Wednesday, June 18, 2008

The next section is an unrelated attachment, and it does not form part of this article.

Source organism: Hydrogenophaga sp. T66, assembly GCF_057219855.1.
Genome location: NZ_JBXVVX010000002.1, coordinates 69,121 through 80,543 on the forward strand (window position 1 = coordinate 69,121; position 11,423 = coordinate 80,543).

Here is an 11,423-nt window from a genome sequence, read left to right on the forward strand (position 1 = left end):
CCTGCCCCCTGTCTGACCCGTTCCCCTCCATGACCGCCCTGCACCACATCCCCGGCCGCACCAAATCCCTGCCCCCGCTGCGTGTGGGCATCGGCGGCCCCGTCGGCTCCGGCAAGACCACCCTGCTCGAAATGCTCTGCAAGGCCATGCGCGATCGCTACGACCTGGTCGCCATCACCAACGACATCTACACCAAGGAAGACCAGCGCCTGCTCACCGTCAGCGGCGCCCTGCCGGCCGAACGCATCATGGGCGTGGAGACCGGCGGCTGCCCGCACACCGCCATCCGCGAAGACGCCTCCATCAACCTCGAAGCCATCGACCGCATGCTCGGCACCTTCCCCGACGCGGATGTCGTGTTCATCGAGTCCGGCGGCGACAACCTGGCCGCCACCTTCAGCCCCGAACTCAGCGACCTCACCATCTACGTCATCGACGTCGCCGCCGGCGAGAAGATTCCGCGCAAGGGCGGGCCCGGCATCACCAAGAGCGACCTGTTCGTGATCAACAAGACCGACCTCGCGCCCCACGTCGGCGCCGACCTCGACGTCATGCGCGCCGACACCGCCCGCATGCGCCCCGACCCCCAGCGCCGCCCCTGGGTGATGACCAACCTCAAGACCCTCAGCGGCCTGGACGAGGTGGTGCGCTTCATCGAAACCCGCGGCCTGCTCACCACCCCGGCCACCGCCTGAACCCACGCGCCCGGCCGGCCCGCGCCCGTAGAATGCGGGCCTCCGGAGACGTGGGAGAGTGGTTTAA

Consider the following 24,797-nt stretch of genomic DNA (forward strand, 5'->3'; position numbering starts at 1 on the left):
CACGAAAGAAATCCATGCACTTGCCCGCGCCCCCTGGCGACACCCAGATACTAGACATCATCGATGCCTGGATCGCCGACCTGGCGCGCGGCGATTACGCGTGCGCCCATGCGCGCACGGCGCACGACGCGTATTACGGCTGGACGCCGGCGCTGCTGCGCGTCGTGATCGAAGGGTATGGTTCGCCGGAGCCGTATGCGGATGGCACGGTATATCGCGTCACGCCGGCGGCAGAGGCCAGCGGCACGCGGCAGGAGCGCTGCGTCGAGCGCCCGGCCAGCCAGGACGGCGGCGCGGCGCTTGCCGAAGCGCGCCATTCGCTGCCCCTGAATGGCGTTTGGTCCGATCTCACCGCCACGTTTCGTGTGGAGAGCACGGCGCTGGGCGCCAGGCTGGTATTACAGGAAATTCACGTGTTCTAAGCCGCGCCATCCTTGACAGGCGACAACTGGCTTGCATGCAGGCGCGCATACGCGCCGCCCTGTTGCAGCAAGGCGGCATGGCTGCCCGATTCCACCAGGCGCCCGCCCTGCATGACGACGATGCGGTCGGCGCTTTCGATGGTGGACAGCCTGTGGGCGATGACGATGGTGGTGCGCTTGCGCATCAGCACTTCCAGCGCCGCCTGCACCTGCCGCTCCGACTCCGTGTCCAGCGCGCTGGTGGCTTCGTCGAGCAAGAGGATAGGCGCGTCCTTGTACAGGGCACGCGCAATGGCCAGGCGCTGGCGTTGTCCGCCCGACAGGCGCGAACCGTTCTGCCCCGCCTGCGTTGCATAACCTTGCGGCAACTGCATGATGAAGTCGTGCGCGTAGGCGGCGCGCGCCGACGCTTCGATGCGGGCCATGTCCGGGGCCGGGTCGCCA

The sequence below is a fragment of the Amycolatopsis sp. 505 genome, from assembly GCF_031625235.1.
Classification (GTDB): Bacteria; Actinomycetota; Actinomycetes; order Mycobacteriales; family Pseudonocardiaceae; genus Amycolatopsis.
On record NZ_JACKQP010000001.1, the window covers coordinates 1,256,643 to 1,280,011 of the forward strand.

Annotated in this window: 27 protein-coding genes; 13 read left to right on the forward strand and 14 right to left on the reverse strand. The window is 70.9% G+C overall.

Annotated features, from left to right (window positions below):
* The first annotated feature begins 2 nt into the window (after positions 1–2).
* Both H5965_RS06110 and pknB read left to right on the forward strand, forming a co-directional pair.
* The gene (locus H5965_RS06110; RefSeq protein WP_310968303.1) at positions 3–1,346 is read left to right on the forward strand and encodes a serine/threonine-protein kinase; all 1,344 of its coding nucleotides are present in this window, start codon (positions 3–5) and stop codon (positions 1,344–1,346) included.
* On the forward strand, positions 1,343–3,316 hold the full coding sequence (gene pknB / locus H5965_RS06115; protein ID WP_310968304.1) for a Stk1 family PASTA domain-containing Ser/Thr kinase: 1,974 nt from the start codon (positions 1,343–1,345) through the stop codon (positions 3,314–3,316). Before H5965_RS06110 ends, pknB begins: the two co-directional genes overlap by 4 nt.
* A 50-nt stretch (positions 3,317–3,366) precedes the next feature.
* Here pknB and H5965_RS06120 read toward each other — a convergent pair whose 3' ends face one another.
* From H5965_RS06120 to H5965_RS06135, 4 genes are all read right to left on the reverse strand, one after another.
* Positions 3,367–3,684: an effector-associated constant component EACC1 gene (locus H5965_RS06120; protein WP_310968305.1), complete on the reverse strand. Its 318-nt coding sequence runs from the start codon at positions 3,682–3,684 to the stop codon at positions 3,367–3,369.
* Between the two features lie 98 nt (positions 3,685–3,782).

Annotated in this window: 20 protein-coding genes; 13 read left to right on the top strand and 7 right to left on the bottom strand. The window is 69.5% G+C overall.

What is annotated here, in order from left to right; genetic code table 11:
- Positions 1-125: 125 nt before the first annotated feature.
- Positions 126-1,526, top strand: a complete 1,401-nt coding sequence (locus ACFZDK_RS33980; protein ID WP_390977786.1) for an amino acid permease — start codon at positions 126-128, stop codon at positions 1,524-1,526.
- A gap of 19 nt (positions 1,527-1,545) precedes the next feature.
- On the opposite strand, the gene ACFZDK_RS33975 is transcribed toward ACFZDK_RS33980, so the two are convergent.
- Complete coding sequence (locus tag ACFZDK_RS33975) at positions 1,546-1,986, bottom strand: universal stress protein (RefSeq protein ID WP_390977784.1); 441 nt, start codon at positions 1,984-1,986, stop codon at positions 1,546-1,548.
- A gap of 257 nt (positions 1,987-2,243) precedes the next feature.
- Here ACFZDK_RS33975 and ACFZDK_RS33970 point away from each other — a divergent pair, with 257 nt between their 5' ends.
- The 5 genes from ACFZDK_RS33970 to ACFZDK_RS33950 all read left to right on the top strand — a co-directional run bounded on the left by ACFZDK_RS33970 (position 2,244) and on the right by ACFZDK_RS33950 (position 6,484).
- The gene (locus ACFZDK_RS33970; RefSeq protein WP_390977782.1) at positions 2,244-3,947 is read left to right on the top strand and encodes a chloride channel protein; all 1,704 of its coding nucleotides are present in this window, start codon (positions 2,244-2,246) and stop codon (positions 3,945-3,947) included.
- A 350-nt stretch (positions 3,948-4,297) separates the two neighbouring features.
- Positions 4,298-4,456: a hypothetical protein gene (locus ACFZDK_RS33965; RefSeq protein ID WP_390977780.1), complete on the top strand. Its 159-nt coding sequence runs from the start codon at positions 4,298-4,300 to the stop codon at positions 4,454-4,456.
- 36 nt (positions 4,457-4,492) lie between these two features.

During the 1990s GulfWar, the world was astounded atthe superiority of the American war effort. Iraqi armieswere overtaken by a ratio of about a thousand to one. Thetroops came back alive.But that is not to say that they came back healthy, andthousands of war veterans have died or are dying fromwhat has commonly come to be known as Gulf War Syndrome.Scientists’ attempts to locate the precise origins ofMycoplasma Incognita are not helped by the government’sunbending denials that there is such a thing as Gulf WarSyndrome in the first place.It is thought that Mycoplasma Incognita could havebeen manufactured as a sort of biological warfare agent.Whoever created this weapon allegedly used the HIV geneand so the illness therefore targets those with weak immunesystems. But no one seems to know what the real storyis. Lack of funding, as well as pressure from the governmentto cover up what has really gone on, has hamperedextensive research. It would seem that the M. D. AndersonCancer Center is the only center where this is being takenseriously. In recent years the government has released documentswhich suggest that Gulf War veterans are indeed rightwhen they claim that they were exposed to chemical andbiological agents during Operation Desert Storm, a claimwhich had previously been denied over and over again.Supporters of the veterans have claimed that the U.S. wasdirectly responsible for the weapons in the first place, havingsold those chemical and biological agents to the Iraqis.And it would appear that the veterans might have beenused as test subjects by the military themselves. The military,it would seem, forced the troops to take injections ofexperimental drugs which were supposedly intended toprotect them from biological weapons and nerve gas. Immediatelyprior to the Gulf War, the U.S. Food and DrugAdministration adopted the Interim Rule which allows themilitary to use experimental drugs on military staff withouttheir consent “during times of military exigency.” TheInterim Rule is still being observed. As a result, the troopswere given shots of pyridostigmine bromide tablets andbotulism toxoid vaccine. The FDA maintained that the militaryprovide staff with information about the side effectsof these experimental drugs and demanded that thoroughrecords be kept of which troops they were administered to.This, according to the National GulfWar Resource Center,however, is not the case. The Department of Defensefailed to inform troops of the possible side effects and virtuallyforced them into taking the injections. The Departmentof Defense also failed to keep records of whichtroops were given experimental drugs and did not keepcomplete records of the side effects that were inevitablyexperienced by the troops. This lack of recordkeeping hindersveterans’ ability to get medical help to this day.What is most frightening is that Mycoplasma Incognitaseems to be highly contagious. It is claimed that some ofthe families of these GulfWar veterans have now been attackedby the disease and low-income families who weregiven surplus Desert Storm food at food banks may alsohave become ill. Could this be a warped form of population control?Starting with men and women who pledged their lives toserve their country and who now can’t get enough helpfrom the authorities who sent them out in the first place?

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